The last order is experiential. Halliday (1994) explains the experiential element is referred as 'topical theme'. This means that the Theme of a clause ends with the first constituent that is either participant, circumstance, or process.

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3. Functional Grammar as a subject in the English Department, State University of Jakarta

Functional Grammar has been adopted as a subject in the English Department since 2002. The subject must be taken by the students when they are in the fourth semester for Functional Grammar 1 and in the fifth semester for Functional Grammar 2. Both Functional Grammar 1 and 2 consist of three semester credit units. Referring to Academic Guidelines 2004/2005 of Faculty of Languages and Arts, it is stated that the three semester credits unit have 24 meetings. Each meeting takes 100 minutes. It has two kinds of tests that are mid semester test and final semester test.

As stated in the Academic Guidelines 2004/2005 of Faculty of Languages and Arts, Functional Grammar as a subject is described as follows:

"Mata kuliah mi bertujuan mengembangkan wawasan eksplisit tentang teori bahasa dan segi fungsinya (tekstual, interpersonal, experiential) imtuk menunj ang pengembangan kemampuan dan ketrampilan berkomunikasi lisan dan tulisan dalam bahasa Inggris secara benar dan baik."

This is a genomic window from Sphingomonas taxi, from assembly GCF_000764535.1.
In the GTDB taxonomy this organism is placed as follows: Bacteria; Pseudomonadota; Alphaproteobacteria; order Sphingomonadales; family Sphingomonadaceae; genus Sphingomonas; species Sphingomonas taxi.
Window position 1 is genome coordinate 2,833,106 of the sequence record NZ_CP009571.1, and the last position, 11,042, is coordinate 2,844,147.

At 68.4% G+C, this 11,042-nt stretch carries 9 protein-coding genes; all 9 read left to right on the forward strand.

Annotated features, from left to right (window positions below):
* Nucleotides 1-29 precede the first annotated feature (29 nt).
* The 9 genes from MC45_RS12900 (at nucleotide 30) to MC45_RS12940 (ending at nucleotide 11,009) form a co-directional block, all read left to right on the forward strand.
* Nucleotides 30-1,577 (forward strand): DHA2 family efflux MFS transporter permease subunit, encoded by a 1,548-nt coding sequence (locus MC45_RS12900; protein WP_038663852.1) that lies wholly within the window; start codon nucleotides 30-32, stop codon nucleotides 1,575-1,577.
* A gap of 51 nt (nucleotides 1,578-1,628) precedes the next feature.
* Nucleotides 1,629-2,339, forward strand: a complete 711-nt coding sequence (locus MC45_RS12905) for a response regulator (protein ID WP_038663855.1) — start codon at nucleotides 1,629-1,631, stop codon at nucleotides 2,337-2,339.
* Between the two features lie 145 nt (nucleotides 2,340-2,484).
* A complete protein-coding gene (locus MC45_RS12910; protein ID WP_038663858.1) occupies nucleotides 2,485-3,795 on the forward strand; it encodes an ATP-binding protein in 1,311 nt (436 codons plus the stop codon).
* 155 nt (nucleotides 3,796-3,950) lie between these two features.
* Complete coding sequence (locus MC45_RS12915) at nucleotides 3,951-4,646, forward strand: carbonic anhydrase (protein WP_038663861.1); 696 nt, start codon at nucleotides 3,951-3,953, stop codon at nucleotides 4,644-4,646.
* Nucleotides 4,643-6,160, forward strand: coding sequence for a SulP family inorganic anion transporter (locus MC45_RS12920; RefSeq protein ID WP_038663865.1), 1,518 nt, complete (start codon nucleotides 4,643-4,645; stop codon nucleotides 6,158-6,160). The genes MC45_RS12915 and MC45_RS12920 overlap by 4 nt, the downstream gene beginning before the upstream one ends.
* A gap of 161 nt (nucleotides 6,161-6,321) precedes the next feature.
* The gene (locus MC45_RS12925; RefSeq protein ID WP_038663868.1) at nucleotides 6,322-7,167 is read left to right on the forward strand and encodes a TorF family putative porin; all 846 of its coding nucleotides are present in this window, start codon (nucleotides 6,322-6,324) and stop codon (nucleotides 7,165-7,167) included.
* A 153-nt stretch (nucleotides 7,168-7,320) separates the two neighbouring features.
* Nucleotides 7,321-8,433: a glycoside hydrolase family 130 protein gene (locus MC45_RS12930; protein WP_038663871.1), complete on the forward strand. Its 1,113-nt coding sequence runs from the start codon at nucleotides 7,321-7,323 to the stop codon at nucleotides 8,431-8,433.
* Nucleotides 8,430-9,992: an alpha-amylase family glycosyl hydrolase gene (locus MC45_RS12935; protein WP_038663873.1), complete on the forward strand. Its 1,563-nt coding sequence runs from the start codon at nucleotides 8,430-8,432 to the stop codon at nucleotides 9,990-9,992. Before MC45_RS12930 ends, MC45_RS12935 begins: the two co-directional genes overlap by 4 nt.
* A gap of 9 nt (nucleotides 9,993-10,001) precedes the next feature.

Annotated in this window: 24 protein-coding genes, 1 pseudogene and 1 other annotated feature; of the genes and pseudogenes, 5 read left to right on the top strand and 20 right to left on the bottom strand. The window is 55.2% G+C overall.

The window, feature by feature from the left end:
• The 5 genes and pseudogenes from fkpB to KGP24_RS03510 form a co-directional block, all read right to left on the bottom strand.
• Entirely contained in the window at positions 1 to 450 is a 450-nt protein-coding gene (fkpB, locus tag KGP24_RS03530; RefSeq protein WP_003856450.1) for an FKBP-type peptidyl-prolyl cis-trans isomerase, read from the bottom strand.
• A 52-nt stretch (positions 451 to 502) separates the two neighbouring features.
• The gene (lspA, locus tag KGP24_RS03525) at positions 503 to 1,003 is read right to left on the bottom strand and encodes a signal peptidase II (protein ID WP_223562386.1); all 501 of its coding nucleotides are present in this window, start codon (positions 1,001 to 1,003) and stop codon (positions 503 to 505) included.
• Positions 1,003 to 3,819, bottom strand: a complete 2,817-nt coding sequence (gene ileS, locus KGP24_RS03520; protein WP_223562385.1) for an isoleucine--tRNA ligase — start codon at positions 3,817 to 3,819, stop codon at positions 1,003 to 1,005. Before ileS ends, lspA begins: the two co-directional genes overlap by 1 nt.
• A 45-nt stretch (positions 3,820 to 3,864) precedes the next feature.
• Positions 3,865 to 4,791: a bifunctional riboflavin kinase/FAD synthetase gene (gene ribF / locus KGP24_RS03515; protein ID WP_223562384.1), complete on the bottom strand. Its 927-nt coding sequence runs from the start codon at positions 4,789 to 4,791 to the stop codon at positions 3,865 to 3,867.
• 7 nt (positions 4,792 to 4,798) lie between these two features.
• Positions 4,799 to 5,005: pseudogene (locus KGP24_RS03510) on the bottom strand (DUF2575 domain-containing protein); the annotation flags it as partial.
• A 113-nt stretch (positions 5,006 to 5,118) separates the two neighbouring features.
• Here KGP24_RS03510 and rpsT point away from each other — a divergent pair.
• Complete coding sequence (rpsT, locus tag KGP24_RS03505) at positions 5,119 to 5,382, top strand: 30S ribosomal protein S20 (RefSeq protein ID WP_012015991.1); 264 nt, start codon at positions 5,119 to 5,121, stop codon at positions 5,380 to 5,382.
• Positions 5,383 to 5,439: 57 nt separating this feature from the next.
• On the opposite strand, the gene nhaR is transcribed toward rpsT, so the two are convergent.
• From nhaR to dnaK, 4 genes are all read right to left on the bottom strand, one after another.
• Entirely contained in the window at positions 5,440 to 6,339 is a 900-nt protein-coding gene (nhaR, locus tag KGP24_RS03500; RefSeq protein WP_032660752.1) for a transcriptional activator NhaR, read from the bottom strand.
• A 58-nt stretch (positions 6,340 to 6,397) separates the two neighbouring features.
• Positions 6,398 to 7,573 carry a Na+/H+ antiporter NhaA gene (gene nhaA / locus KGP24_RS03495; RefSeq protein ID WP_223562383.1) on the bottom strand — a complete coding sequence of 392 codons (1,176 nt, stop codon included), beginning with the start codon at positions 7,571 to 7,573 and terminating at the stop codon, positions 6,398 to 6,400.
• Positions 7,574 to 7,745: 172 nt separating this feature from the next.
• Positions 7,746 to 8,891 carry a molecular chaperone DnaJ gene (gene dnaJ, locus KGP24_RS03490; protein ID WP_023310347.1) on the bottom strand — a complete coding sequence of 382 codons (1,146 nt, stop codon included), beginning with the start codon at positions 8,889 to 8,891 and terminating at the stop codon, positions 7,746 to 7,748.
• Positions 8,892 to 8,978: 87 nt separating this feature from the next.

Functional Grammar I aims at developing the explicit knowledge of the theory of language based on the function (textual, interpersonal, and experiential) to support the development of ability and skills to communicate both written and spoken well and correctly. (Own translation)

"Mata kuliah mi bertujuan mengembangkan kemampuan dan ketrampilan menganalisa teks dalam bahasa Inggris dilihat dan segi fiingsinya ( tekstual, interpersonal, experiential) untuk menunjang pengembangan kemampuan dan ketrampilan berkomunikasi lisan dan tulisan dalam bahasa Inggris secara baik dan benar."

Functional Grammar 2 aims at developing ability and skills to analyze text in English based the function (textual, interpersonal, and experiential) to support the development of ability and skills to communicate both written and spoken well and correctly. (Own Translation)

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In keeping with the description, both Functional Grammar 1 and 2 have the basic purpose that is to support the development of ability and skills to communicate, both written and spoken, well and correctly.

4. Ability to Apply